A pier in Santa Cruz split in half. Extensive flooding in Soquel Village, Capitola and Planada. Vital bridges badly battered or closed. More than 500 reported mudslides across California in the last few weeks, including some that damaged homes and cars in L.A. hillside communities.
The atmospheric river storms that pummeled California for weeks inflicted “extensive” damage to as many as 40 of the state’s 58 counties, and total repairs could reach as much as $1 billion, according to authorities.
The estimated cost is likely to change as teams of local, state and federal officials on Saturday began damage assessment that is expected to continue for several weeks, according to Brian Ferguson, a spokesperson for the Governor’s Office of Emergency Services.
President Biden on Saturday approved an Expedited Major Disaster Declaration, ordering federal aid to be provided to recovery efforts in areas of California that were affected by the storms. All 58 counties are able to access hazard mitigation assistance, meaning the federal aid can be given to state and local governments and specific nonprofits to reduce risk to life and property.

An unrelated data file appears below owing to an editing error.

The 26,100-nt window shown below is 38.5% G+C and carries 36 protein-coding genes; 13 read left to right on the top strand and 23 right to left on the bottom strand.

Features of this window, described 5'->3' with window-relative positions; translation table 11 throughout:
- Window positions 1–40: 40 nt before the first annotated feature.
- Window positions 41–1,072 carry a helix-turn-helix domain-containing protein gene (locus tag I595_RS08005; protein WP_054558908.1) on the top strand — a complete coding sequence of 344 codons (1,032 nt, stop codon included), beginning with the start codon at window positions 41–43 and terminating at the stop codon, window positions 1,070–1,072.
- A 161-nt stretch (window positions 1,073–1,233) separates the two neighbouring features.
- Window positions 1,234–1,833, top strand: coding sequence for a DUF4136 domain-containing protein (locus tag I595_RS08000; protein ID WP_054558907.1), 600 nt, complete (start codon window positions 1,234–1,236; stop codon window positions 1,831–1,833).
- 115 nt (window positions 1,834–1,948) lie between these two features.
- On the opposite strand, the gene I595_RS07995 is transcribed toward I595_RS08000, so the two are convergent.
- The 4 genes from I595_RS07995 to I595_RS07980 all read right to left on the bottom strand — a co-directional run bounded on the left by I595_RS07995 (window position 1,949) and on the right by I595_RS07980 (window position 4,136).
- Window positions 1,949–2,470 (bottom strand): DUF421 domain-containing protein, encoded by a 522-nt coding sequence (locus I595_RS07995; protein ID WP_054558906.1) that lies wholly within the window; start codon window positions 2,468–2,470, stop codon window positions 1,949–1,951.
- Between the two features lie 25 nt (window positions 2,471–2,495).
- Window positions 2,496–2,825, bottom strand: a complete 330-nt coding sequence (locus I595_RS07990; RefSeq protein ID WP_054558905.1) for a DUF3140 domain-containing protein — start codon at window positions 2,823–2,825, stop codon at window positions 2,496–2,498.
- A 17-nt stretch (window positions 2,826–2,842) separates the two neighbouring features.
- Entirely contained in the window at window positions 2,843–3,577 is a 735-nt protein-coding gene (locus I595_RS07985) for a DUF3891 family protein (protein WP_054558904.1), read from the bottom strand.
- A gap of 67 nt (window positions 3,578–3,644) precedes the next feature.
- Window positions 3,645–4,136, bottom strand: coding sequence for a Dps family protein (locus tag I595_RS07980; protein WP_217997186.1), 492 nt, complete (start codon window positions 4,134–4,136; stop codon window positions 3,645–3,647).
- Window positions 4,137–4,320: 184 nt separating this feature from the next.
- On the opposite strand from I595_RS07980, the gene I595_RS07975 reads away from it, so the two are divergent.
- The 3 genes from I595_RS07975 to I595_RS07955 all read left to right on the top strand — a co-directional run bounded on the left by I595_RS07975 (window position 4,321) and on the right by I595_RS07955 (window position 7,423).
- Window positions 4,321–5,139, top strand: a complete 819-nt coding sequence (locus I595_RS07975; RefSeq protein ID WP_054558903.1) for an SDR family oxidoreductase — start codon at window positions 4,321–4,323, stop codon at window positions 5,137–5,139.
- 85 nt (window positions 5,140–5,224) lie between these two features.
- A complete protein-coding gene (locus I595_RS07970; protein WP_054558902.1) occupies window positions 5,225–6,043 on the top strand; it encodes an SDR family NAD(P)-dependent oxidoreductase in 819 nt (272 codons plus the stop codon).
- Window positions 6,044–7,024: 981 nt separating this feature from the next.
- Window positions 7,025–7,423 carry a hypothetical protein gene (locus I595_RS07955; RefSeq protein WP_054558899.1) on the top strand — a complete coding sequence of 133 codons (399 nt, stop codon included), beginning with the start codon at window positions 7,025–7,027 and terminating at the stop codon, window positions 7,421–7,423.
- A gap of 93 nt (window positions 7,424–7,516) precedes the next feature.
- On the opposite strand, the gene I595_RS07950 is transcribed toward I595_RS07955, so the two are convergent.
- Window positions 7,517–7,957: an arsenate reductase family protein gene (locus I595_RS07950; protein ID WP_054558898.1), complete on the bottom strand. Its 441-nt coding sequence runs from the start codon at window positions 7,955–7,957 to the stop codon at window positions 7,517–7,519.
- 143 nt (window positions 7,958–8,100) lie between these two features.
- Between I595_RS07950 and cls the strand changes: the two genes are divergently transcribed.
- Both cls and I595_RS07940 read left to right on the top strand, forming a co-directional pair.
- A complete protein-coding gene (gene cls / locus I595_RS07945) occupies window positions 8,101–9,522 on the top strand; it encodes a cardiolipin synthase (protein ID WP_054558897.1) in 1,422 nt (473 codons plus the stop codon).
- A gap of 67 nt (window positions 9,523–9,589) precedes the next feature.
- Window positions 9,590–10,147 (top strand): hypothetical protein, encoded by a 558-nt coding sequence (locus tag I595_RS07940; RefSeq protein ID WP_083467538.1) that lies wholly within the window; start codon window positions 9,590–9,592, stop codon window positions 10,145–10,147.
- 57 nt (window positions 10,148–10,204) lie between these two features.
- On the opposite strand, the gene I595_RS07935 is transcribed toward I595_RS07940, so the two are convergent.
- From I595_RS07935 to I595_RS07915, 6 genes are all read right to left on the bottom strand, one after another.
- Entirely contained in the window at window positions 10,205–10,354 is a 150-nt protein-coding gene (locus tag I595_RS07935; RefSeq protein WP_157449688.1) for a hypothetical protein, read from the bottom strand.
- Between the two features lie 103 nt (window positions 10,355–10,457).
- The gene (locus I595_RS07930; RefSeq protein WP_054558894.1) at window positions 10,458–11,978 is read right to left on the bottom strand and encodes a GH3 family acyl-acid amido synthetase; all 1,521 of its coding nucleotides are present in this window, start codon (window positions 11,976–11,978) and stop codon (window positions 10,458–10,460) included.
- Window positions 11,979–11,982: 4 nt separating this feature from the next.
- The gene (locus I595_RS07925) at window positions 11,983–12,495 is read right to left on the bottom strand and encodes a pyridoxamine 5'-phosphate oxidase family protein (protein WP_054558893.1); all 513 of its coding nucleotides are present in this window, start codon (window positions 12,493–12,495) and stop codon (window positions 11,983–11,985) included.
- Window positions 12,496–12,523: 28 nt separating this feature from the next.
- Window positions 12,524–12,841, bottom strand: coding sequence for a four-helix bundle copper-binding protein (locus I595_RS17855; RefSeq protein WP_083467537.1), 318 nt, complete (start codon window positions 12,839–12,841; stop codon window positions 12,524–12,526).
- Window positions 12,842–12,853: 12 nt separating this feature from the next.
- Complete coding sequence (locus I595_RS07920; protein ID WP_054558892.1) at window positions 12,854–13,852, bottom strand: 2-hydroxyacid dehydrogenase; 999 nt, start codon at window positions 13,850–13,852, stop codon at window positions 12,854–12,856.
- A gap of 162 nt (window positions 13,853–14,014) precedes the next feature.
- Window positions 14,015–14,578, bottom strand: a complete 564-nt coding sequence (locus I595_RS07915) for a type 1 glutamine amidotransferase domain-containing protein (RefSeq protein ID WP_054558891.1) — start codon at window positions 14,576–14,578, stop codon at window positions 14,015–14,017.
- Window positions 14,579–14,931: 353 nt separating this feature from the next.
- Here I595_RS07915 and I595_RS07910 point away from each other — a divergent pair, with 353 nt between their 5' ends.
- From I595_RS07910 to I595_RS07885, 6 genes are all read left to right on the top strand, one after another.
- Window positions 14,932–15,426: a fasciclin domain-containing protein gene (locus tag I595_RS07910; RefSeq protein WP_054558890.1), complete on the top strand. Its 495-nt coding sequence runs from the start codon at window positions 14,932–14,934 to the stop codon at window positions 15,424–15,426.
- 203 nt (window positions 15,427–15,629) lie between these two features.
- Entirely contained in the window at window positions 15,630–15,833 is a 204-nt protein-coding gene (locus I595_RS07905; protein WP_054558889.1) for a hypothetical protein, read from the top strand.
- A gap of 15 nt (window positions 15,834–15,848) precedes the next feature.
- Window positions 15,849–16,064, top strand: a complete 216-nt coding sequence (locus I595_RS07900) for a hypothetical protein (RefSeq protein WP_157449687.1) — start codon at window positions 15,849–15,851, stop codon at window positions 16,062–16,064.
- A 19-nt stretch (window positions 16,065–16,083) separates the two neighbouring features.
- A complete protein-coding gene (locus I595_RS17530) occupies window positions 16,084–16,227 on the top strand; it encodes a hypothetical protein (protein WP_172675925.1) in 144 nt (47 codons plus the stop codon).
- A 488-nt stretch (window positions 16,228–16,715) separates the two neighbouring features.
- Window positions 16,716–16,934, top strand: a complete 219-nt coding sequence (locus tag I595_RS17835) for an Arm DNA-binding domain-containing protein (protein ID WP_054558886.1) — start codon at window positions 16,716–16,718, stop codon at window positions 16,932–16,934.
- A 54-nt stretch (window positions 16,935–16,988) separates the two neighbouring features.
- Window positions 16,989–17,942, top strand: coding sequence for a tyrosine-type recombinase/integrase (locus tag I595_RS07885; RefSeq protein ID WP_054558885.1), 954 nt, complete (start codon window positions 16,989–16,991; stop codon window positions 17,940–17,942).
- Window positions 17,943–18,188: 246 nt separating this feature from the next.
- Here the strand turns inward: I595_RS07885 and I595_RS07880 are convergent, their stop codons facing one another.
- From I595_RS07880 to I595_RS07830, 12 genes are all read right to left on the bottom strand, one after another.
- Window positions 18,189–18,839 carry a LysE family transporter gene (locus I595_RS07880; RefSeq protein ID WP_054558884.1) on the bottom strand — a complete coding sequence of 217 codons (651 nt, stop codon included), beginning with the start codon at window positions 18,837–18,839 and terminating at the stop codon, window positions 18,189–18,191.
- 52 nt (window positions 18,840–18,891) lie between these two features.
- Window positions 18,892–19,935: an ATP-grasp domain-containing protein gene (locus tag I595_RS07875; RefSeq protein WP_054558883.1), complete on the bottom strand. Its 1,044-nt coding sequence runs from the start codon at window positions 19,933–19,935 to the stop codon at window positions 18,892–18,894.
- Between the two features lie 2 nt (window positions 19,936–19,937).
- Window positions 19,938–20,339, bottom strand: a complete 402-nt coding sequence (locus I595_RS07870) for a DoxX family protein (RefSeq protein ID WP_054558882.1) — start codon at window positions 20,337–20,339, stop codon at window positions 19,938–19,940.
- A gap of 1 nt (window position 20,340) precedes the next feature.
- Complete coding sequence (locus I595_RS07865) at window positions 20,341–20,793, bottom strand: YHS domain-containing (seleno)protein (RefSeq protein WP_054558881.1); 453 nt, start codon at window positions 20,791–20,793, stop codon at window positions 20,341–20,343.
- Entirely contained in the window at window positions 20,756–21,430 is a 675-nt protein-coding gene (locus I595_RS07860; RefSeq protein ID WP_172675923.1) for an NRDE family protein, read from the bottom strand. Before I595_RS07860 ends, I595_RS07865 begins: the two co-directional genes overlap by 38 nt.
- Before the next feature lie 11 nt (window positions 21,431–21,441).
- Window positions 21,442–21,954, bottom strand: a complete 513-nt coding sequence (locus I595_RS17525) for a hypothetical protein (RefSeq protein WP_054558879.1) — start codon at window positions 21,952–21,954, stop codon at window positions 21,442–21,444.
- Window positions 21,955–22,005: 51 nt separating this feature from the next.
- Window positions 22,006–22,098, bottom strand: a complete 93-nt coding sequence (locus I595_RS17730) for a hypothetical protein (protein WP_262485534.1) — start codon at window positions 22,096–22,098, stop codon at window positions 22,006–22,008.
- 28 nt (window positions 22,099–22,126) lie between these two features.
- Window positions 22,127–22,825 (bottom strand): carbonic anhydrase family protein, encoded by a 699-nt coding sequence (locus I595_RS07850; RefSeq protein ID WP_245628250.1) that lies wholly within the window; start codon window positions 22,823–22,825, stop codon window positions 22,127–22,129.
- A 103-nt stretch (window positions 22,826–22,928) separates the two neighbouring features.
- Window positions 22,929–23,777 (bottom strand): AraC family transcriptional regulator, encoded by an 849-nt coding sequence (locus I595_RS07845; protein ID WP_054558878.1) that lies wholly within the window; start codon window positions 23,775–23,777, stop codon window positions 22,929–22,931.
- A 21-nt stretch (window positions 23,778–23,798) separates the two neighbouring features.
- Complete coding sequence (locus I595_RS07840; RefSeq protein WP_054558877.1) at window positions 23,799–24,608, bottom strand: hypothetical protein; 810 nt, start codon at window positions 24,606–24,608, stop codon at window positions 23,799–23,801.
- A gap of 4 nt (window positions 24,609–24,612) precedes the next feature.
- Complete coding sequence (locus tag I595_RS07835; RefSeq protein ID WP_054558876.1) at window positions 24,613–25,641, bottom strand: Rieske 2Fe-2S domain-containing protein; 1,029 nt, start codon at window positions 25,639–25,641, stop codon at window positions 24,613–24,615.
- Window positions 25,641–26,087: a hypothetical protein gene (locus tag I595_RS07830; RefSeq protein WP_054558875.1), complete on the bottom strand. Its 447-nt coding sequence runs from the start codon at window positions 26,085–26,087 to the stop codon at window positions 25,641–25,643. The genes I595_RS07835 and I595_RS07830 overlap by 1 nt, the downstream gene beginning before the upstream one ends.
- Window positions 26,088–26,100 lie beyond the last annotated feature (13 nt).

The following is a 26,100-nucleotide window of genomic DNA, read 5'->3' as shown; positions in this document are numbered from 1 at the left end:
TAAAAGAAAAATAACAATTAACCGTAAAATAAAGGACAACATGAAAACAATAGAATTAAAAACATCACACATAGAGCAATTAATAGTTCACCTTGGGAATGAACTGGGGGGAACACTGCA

Federal assistance will reimburse local and state governments for 75% of the cost to repair infrastructure and other necessities. It will also provide assistance for individual programs based on need and how much insurance residents have, according to Ferguson. The local governments for the most damaged areas could pay as little as 8.5% of the cost.
In Merced, Sacramento and Santa Cruz counties, residents will have access to assistance to replace or repair damaged property and other services; nonprofit organizations in those counties will receive federal aid to provide emergency work and debris removal.
The storms, which began after Christmas and continued until this week, dumped rain across the state, resulting in the deaths of at least 20 people, prompting evacuations and flooding rivers and roadways.
The storms brought “significant” damage to Merced, Sacramento and Santa Cruz counties, as well as Monterey, Santa Barbara, Ventura and San Benito along the Central Coast, Ferguson said, adding that there will be “extensive” costs for 30 to 40 counties.
As of Monday, the U.S. Geological Survey had mapped out more than 500 landslides across the state since Dec. 30, piles of dirt and rocks blocking roads and power outages due to fallen trees.
In Monterey County, the Gonzales River Bridge was weakened by flooding and was too damaged to use Tuesday, according to officials. The bridge was blocked with cement rails; it will take two to three weeks before the next steps for repair can be determined. Additionally, over the weekend, a rock slide covered portions of Highway 1 in Big Sur, and the roadway showed “significant instability” after the storms, according to Caltrans.